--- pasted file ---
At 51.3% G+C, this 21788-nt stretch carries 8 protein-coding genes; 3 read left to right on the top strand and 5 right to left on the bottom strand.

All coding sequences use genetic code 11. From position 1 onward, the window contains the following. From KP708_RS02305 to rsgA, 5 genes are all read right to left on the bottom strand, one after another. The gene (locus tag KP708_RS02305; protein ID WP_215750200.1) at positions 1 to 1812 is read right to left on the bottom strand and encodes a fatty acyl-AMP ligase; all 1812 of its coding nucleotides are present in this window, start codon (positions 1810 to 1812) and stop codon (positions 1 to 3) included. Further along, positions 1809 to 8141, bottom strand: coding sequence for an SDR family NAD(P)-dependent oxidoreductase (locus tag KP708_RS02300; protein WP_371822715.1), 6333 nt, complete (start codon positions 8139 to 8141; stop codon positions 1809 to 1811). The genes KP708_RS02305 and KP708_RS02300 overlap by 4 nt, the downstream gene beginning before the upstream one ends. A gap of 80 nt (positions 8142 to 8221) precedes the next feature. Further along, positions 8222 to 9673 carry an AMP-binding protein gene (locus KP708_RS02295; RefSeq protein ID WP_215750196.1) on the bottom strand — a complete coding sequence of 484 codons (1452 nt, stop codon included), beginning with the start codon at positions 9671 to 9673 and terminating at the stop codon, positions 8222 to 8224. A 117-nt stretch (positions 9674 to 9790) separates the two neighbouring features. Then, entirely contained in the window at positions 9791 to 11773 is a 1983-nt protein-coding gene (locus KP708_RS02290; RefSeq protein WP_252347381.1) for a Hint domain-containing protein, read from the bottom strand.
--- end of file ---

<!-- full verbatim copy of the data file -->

At 51.3% G+C, this 21788-nt stretch carries 8 protein-coding genes; 3 read left to right on the top strand and 5 right to left on the bottom strand.

All coding sequences use genetic code 11. From position 1 onward, the window contains the following. From KP708_RS02305 to rsgA, 5 genes are all read right to left on the bottom strand, one after another. The gene (locus tag KP708_RS02305; protein ID WP_215750200.1) at positions 1 to 1812 is read right to left on the bottom strand and encodes a fatty acyl-AMP ligase; all 1812 of its coding nucleotides are present in this window, start codon (positions 1810 to 1812) and stop codon (positions 1 to 3) included. Further along, positions 1809 to 8141, bottom strand: coding sequence for an SDR family NAD(P)-dependent oxidoreductase (locus tag KP708_RS02300; protein WP_371822715.1), 6333 nt, complete (start codon positions 8139 to 8141; stop codon positions 1809 to 1811). The genes KP708_RS02305 and KP708_RS02300 overlap by 4 nt, the downstream gene beginning before the upstream one ends. A gap of 80 nt (positions 8142 to 8221) precedes the next feature. Further along, positions 8222 to 9673 carry an AMP-binding protein gene (locus KP708_RS02295; RefSeq protein ID WP_215750196.1) on the bottom strand — a complete coding sequence of 484 codons (1452 nt, stop codon included), beginning with the start codon at positions 9671 to 9673 and terminating at the stop codon, positions 8222 to 8224. A 117-nt stretch (positions 9674 to 9790) separates the two neighbouring features. Then, entirely contained in the window at positions 9791 to 11773 is a 1983-nt protein-coding gene (locus KP708_RS02290; RefSeq protein WP_252347381.1) for a Hint domain-containing protein, read from the bottom strand.